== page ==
New Webinar: Using Primary Sources to Engage Students
Learn how primary sources…
- Introduce students to the experience of the past
- Create deeper engagement with research activities
- Spark lively discussions that improve the teaching process.
Getting some students excited about learning can be a daunting challenge. They’re often distracted by the current media environment. Primary sources, however, can transport them into a form of virtual-reality that gets them not only excited but also engaged with a topic.
Day and Time:
Thursday, January 28, 2016 2:00 pm to 3:00 pm EST
Debra Reddin Van Tuyll, Professor, Department of Communications, Augusta University
The objective in using primary sources—both print and material—is to put students into a virtual time machine that allows them to see, touch, feel, and even hear artifacts from earlier times. When teaching with primary sources—be it pamphlets printed by Benjamin Franklin or newspapers from the antebellum era—students’ eyes often widen and their attention becomes entirely focused on the topic at hand.
Join us to discuss how to integrate primary sources into your teaching. Topics will include:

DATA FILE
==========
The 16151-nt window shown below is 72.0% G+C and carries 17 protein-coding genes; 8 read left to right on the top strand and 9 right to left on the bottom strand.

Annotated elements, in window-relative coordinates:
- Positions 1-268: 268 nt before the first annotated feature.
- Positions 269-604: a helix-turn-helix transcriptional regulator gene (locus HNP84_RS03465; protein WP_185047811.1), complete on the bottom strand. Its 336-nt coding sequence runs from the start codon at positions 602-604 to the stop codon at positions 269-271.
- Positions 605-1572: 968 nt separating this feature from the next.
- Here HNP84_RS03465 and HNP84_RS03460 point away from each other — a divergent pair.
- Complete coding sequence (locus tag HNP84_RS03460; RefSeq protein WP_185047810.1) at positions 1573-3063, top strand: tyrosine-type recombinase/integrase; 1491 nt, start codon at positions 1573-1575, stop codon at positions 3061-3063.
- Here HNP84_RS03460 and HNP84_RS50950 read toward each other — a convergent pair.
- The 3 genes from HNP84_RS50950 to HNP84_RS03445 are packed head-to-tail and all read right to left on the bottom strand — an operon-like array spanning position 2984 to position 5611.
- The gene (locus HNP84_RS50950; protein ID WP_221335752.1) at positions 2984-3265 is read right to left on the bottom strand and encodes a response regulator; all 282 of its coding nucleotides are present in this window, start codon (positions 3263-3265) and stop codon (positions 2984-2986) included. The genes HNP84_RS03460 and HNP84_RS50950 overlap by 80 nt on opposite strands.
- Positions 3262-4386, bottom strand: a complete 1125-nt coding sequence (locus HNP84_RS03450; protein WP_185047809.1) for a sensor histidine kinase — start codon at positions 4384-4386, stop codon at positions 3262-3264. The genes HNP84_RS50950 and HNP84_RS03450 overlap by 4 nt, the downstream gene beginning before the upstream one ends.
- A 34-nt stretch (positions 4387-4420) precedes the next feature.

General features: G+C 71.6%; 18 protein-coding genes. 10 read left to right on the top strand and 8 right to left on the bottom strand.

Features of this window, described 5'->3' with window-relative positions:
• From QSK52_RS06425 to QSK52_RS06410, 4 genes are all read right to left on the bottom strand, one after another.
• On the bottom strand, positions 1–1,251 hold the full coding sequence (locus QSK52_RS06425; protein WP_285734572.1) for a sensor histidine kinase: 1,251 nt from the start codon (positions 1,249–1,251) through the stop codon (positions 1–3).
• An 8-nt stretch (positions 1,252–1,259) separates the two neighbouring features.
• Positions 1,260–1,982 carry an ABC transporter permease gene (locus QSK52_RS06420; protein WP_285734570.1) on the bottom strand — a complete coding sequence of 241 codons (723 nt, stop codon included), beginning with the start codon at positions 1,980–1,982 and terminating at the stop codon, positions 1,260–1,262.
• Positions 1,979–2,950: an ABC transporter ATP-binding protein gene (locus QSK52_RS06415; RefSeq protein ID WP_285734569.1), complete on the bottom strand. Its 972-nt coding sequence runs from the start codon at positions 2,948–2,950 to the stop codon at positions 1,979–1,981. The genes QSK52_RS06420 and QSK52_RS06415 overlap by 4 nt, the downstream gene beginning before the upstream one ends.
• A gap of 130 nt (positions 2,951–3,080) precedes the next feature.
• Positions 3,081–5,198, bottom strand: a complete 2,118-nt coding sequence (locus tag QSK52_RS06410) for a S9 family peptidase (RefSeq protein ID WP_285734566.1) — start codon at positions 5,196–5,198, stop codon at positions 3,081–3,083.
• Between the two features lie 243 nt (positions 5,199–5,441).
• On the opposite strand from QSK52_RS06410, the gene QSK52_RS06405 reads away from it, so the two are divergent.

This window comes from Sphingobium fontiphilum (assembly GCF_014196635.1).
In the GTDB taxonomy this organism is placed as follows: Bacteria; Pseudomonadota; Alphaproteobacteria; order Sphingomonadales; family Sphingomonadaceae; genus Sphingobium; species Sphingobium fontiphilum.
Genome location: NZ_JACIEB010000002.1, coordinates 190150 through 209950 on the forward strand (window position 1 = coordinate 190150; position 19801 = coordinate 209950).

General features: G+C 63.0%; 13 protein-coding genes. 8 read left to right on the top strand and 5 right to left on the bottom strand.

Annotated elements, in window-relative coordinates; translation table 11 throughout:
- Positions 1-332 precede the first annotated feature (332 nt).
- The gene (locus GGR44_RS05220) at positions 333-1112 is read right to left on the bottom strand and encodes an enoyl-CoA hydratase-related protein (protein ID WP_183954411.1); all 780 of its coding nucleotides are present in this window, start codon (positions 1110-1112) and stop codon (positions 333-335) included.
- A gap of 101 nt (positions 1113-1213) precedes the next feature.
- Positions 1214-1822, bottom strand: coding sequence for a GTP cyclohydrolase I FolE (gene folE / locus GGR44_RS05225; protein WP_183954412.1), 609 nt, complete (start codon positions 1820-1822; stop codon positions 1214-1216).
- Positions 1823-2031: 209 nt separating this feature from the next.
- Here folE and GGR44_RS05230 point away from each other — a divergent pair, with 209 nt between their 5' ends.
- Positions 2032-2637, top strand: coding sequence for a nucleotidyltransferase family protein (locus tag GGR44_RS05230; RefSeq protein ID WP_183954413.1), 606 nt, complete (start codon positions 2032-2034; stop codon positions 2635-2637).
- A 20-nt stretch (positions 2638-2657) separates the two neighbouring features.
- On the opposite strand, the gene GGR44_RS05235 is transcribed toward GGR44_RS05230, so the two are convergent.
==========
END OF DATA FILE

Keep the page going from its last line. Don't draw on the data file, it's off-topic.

- Where to find relevant artifacts and printed materials
- How to explain their place in the unfolding of history
- How to help students find the meaning embedded in these sources.
About the Presenter
Recognized for the enlivening use of primary sources in her classes, Debra Reddin van Tuyll is Professor in the Department of Communications at Augusta University. She received her Ph.D. in mass communication from the University of South Carolina. Her primary research interest today is the Civil War-era press, which she has been researching for nearly 20 years. Prof. van Tyull has written, co-authored or co-edited five books on the topic, including Journalism in the Fallen Confederacy (2015).